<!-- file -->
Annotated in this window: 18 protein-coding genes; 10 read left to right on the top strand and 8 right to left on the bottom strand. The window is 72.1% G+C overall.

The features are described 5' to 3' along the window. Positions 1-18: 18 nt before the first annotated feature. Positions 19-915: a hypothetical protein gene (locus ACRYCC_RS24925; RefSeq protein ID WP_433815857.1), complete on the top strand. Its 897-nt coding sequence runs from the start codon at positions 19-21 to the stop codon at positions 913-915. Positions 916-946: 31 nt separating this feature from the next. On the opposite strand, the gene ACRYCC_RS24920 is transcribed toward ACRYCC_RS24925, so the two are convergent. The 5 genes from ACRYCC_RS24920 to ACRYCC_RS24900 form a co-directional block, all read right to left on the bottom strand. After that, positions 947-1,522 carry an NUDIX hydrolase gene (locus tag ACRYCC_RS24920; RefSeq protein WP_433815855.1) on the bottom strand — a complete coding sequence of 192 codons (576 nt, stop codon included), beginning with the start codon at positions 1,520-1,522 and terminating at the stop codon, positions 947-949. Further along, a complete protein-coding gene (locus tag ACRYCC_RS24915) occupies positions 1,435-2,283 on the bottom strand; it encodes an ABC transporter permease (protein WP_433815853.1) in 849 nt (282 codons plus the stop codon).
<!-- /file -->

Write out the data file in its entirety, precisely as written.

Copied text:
Annotated in this window: 18 protein-coding genes; 10 read left to right on the top strand and 8 right to left on the bottom strand. The window is 72.1% G+C overall.

The features are described 5' to 3' along the window. Positions 1-18: 18 nt before the first annotated feature. Positions 19-915: a hypothetical protein gene (locus ACRYCC_RS24925; RefSeq protein ID WP_433815857.1), complete on the top strand. Its 897-nt coding sequence runs from the start codon at positions 19-21 to the stop codon at positions 913-915. Positions 916-946: 31 nt separating this feature from the next. On the opposite strand, the gene ACRYCC_RS24920 is transcribed toward ACRYCC_RS24925, so the two are convergent. The 5 genes from ACRYCC_RS24920 to ACRYCC_RS24900 form a co-directional block, all read right to left on the bottom strand. After that, positions 947-1,522 carry an NUDIX hydrolase gene (locus tag ACRYCC_RS24920; RefSeq protein WP_433815855.1) on the bottom strand — a complete coding sequence of 192 codons (576 nt, stop codon included), beginning with the start codon at positions 1,520-1,522 and terminating at the stop codon, positions 947-949. Further along, a complete protein-coding gene (locus tag ACRYCC_RS24915) occupies positions 1,435-2,283 on the bottom strand; it encodes an ABC transporter permease (protein WP_433815853.1) in 849 nt (282 codons plus the stop codon).